Wheeler Dealers is back, and what a cracking way to kick off the new season. This time Mike Brewer had got his hands on something a little unusual in the form of a 1969 Datsun Roadster.
Also known as the ‘Fairlady’ – the ultimate ‘Wheeler Dealer’ Mike had little success in explaining the origins of the name to mechanic Ant Anstead – the sought-after 2.0-litre model was one he’d been after for a few years, and this particularly example was, naturally, something of a bargain.
A trip out to the Mojave Desert to see friend, Gene Winfield, revealed a car that was in sound, rust-free condition and with an asking price of just $9000, Mike was always going to find it hard to resist.
Yes, it was going to need some work to bring it back to its best – it wouldn’t be Wheeler Dealers without some jobs to do, after all – but despite feeling somewhat tired on the test drive it was clearly the perfect project. And having agreed on $8500, it was back to the workshop for Ant to work a bit of magic.
That work would start with a thorough overhaul of the steering, brakes and suspension. The first of these involved addressing the worn steering idler, Ant stripping down the mechanism and treating it to a thorough clean and rebuild. That was a straightforward job that restored the steering’s sharp feel, while replacing the various worn suspension bushes got the little sports car handling properly, too.
On with the brakes then, and they were treated to something of an upgrade with Mike sourcing new ventilated discs, pads and calipers. Volvo parts were perfect for the job. Getting the Datsun steering, handling and stopping properly had set the boy’s back almost $3000.
With those oily bits sorted it was over to Mike to fix a problem spotted when he bought the car. Fitted with an unusual plastic hardtop, the Roadster was missing its soft-top roof but thanks to a friend it didn’t take long to track down a replacement. Lee had just what was needed, although the frame and soft-top needed a bit of restoration. This was a chance for Mike to get his hands dirty, helping to prepare and paint the frame, clean the roof, and get the whole lot re-assembled ready for fitting to the car.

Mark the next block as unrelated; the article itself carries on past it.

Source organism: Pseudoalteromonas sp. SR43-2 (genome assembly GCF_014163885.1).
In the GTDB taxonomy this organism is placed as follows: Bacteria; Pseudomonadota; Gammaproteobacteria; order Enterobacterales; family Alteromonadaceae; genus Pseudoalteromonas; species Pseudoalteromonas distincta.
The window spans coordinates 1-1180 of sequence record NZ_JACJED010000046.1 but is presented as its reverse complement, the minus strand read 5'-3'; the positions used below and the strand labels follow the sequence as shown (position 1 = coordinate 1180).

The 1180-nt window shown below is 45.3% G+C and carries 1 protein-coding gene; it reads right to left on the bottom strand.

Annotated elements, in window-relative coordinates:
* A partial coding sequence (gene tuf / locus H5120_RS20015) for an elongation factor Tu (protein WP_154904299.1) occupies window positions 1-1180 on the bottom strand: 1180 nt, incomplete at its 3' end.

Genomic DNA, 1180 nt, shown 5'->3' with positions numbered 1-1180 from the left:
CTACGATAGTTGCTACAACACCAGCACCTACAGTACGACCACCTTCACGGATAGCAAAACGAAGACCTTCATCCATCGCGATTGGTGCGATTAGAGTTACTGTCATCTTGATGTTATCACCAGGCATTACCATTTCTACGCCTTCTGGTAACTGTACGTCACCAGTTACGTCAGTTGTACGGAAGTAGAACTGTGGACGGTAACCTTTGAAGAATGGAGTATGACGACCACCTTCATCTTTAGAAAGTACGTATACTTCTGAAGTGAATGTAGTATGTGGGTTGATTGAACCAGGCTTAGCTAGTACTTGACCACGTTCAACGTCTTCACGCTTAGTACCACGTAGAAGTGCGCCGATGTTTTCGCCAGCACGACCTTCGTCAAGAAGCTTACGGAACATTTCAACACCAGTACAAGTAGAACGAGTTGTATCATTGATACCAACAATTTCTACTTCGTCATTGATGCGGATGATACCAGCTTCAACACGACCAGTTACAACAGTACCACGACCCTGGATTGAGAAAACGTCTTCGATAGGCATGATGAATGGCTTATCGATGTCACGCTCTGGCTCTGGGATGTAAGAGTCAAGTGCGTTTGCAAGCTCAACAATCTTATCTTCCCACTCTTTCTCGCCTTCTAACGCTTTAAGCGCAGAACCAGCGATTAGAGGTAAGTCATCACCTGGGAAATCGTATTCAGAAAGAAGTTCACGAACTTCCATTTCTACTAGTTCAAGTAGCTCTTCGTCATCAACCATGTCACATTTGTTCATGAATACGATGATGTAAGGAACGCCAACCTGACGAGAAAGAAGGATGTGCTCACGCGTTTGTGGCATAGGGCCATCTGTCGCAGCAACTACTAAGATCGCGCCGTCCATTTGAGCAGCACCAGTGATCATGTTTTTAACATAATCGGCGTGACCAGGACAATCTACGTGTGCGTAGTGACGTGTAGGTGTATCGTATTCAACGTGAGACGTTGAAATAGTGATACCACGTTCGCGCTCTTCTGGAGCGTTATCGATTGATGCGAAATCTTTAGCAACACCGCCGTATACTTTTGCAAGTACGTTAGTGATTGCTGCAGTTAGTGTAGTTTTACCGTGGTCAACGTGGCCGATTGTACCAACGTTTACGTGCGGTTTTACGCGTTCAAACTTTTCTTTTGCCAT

There was still work to do on the oily bits, though, so it was time for Ant to get under the bonnet and sort the noisy exhaust header. It made the engine sound ‘like a lawnmower’ and the fix would require plenty of work. The twin carburettors and inlet manifold were removed and the coolant drained, and with the header finally off Ant could weld up the cracks. A new section of exhaust pipe and some ceramic coating finished it all off nicely.
Was that it? Well, not quite as Ant still had a few last jobs to attend to. The cramped footwell made pressing the pedals a bit tricky, but some re-shaping of the brake pedal soon had that sorted. New seat covers smartened-up the cabin.
The Datsun was finished and with the purchase price included the final cost was $12,395. Not only did it look great but it drove superbly, too, so it was no surprise that buyer Josh snapped it up for $14,000. The first car of the new series had bought a tidy profit!
“We really enjoyed doing the Datsun and it was a treat to buy from Gene,” said Mike. “The real revelation was the brake upgrade being compatible with Volvo meaning we could use Volvo parts. The other bit that I really enjoyed was the little trick about painting the frame for the soft top but heating it up first. It gives it a much better finish.
“At the end of the show we both dressed up as fine English countrymen in our cricket whites to celebrate what should be the best of British, but was made in Japan.”
Next week, its the 2001 Audi S4 Avant
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